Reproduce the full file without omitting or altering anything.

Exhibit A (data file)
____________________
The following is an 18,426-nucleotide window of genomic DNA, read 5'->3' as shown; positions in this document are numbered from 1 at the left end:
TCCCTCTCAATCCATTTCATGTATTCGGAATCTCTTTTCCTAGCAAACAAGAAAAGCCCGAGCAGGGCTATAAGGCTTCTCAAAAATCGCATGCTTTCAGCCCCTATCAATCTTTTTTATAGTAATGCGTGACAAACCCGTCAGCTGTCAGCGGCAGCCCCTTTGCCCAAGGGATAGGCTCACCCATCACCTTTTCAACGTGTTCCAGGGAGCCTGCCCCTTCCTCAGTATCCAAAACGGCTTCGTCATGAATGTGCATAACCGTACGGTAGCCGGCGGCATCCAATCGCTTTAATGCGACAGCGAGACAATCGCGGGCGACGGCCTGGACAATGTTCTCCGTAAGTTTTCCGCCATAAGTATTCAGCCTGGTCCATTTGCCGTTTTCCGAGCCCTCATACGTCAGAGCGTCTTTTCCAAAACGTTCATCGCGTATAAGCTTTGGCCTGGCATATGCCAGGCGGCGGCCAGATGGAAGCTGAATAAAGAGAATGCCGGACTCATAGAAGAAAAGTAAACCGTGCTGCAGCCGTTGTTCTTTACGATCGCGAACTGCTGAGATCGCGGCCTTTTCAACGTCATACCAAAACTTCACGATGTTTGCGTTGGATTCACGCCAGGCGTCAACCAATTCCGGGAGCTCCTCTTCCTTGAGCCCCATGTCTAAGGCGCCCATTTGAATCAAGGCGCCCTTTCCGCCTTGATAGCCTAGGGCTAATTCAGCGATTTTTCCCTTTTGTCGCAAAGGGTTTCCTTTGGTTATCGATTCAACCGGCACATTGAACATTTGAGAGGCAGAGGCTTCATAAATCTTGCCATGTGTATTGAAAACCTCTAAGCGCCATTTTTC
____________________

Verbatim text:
The following is an 18,426-nucleotide window of genomic DNA, read 5'->3' as shown; positions in this document are numbered from 1 at the left end:
TCCCTCTCAATCCATTTCATGTATTCGGAATCTCTTTTCCTAGCAAACAAGAAAAGCCCGAGCAGGGCTATAAGGCTTCTCAAAAATCGCATGCTTTCAGCCCCTATCAATCTTTTTTATAGTAATGCGTGACAAACCCGTCAGCTGTCAGCGGCAGCCCCTTTGCCCAAGGGATAGGCTCACCCATCACCTTTTCAACGTGTTCCAGGGAGCCTGCCCCTTCCTCAGTATCCAAAACGGCTTCGTCATGAATGTGCATAACCGTACGGTAGCCGGCGGCATCCAATCGCTTTAATGCGACAGCGAGACAATCGCGGGCGACGGCCTGGACAATGTTCTCCGTAAGTTTTCCGCCATAAGTATTCAGCCTGGTCCATTTGCCGTTTTCCGAGCCCTCATACGTCAGAGCGTCTTTTCCAAAACGTTCATCGCGTATAAGCTTTGGCCTGGCATATGCCAGGCGGCGGCCAGATGGAAGCTGAATAAAGAGAATGCCGGACTCATAGAAGAAAAGTAAACCGTGCTGCAGCCGTTGTTCTTTACGATCGCGAACTGCTGAGATCGCGGCCTTTTCAACGTCATACCAAAACTTCACGATGTTTGCGTTGGATTCACGCCAGGCGTCAACCAATTCCGGGAGCTCCTCTTCCTTGAGCCCCATGTCTAAGGCGCCCATTTGAATCAAGGCGCCCTTTCCGCCTTGATAGCCTAGGGCTAATTCAGCGATTTTTCCCTTTTGTCGCAAAGGGTTTCCTTTGGTTATCGATTCAACCGGCACATTGAACATTTGAGAGGCAGAGGCTTCATAAATCTTGCCATGTGTATTGAAAACCTCTAAGCGCCATTTTTC